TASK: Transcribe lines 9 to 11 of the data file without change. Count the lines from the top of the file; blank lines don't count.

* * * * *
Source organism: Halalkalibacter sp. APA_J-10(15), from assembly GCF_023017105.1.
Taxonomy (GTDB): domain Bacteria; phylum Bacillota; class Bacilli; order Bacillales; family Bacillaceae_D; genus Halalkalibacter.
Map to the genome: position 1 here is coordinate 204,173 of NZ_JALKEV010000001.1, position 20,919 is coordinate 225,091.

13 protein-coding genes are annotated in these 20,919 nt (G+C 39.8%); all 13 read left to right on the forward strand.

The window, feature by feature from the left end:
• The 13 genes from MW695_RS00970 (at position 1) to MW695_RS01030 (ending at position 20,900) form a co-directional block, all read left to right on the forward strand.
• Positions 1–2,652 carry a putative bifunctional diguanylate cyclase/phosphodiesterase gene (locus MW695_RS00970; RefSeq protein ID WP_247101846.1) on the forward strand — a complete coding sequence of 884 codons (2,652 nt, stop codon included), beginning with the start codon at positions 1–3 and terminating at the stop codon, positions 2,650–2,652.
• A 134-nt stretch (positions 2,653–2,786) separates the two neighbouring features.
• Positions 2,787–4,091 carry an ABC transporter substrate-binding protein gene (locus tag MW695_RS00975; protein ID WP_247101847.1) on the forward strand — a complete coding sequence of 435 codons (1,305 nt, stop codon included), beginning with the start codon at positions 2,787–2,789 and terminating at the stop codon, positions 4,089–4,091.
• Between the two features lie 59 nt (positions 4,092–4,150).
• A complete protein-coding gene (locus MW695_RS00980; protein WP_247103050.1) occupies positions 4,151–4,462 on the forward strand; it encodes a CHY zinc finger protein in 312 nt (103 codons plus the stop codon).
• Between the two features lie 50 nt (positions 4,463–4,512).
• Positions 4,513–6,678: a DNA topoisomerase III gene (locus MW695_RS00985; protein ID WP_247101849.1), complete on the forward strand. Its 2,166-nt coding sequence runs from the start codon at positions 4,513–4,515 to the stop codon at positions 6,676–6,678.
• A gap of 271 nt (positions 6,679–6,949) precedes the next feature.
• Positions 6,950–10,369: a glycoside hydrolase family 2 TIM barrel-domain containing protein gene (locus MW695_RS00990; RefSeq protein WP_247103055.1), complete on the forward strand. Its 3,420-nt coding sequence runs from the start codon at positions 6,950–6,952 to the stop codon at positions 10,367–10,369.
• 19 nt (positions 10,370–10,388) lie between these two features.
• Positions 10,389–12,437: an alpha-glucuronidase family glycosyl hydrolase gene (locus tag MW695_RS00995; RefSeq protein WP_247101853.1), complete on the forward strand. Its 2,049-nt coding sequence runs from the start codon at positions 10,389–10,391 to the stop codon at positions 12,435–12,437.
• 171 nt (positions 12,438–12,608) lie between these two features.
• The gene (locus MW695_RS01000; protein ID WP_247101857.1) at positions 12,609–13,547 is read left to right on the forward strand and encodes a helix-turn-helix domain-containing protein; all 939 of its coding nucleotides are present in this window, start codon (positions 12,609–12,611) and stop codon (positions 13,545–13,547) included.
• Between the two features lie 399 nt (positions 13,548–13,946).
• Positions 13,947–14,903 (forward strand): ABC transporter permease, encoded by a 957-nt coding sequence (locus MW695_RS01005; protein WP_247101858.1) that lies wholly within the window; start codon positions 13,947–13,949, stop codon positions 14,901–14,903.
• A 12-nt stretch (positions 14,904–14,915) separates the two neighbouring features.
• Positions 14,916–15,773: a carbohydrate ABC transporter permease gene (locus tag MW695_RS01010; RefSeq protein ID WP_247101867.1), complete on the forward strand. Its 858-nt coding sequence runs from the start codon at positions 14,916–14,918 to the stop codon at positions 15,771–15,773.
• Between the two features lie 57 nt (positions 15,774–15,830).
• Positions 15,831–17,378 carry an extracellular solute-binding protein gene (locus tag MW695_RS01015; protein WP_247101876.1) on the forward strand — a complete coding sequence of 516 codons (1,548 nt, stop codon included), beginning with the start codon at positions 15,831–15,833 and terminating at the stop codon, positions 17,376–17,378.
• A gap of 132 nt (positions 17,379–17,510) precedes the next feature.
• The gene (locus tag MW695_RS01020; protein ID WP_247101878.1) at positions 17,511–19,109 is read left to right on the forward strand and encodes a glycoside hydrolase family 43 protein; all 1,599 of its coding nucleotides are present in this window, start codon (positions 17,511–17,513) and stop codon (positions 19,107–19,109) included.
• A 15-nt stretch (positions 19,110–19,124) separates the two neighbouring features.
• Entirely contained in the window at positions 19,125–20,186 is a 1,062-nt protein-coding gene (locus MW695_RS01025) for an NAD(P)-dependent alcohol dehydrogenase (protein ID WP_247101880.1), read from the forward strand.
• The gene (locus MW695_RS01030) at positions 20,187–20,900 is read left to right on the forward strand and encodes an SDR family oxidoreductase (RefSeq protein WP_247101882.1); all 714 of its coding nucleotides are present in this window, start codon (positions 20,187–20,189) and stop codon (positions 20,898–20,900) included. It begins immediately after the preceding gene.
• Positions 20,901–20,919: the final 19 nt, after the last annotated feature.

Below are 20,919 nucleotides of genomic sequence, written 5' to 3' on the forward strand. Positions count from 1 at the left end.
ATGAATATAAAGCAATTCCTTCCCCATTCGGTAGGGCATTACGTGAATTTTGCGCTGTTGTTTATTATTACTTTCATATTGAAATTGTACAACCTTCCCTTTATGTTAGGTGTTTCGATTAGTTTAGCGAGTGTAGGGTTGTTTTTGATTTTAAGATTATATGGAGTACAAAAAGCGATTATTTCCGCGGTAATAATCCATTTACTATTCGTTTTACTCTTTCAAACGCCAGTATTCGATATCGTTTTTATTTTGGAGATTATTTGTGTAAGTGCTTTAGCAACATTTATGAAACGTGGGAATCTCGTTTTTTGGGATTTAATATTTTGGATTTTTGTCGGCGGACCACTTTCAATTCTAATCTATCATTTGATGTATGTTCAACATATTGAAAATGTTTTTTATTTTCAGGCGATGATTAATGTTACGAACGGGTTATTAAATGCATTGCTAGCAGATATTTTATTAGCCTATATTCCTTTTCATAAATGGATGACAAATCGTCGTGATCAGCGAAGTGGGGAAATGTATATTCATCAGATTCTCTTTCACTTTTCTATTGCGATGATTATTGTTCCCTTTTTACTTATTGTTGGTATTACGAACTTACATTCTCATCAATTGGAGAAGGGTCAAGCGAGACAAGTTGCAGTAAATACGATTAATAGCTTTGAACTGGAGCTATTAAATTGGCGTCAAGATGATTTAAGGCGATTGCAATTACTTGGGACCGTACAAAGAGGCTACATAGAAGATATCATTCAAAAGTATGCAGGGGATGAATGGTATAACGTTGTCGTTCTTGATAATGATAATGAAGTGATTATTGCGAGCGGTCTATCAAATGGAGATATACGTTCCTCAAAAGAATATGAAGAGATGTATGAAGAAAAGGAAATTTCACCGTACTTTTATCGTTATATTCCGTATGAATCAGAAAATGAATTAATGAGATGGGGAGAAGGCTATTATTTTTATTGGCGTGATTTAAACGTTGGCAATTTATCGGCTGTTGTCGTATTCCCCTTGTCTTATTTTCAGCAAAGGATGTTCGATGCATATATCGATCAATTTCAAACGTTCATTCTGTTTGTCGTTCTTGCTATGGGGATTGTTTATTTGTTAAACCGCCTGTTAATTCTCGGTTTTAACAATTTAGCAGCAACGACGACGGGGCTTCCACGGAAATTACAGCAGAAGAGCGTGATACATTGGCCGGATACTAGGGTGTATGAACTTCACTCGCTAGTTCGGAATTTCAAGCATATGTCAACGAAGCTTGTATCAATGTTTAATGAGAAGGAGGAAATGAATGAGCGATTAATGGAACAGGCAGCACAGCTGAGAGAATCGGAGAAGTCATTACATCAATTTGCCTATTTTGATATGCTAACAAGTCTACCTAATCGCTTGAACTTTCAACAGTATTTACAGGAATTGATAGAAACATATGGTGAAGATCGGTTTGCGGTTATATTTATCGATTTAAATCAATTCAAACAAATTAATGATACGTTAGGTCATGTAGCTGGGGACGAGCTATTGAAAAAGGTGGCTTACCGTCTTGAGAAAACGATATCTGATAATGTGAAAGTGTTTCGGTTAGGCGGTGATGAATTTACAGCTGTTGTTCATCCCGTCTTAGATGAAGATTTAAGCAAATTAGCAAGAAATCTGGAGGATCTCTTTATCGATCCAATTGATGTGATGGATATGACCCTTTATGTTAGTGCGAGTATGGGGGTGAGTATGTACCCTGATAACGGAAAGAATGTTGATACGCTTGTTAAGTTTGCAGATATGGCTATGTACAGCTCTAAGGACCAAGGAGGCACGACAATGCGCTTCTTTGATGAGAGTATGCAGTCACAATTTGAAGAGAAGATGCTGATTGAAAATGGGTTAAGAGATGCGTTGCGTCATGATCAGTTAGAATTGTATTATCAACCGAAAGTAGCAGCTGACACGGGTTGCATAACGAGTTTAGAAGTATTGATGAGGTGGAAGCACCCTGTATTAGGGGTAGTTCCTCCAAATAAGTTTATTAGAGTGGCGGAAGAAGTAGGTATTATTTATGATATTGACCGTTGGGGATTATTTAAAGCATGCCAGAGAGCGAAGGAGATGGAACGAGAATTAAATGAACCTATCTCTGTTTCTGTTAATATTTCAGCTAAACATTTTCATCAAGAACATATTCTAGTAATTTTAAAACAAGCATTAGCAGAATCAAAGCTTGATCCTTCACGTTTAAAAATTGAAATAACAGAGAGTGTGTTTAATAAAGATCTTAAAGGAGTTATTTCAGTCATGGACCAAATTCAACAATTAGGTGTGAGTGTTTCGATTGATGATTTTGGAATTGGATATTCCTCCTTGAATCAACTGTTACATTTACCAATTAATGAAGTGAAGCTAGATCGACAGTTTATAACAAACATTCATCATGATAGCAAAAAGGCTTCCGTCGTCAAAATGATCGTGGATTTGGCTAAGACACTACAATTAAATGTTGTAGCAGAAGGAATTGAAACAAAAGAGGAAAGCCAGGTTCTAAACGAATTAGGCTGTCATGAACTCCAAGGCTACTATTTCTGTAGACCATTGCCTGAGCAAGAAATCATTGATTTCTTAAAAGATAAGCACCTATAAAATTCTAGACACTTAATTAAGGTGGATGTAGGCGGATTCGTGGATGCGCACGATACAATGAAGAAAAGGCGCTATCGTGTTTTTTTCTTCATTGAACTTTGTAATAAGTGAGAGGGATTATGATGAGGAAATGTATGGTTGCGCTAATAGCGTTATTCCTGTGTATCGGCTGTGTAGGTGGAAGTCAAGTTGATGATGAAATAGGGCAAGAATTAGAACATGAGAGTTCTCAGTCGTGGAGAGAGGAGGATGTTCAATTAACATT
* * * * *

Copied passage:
• Positions 2,787–4,091 carry an ABC transporter substrate-binding protein gene (locus tag MW695_RS00975; protein ID WP_247101847.1) on the forward strand — a complete coding sequence of 435 codons (1,305 nt, stop codon included), beginning with the start codon at positions 2,787–2,789 and terminating at the stop codon, positions 4,089–4,091.
• Between the two features lie 59 nt (positions 4,092–4,150).
• A complete protein-coding gene (locus MW695_RS00980; protein WP_247103050.1) occupies positions 4,151–4,462 on the forward strand; it encodes a CHY zinc finger protein in 312 nt (103 codons plus the stop codon).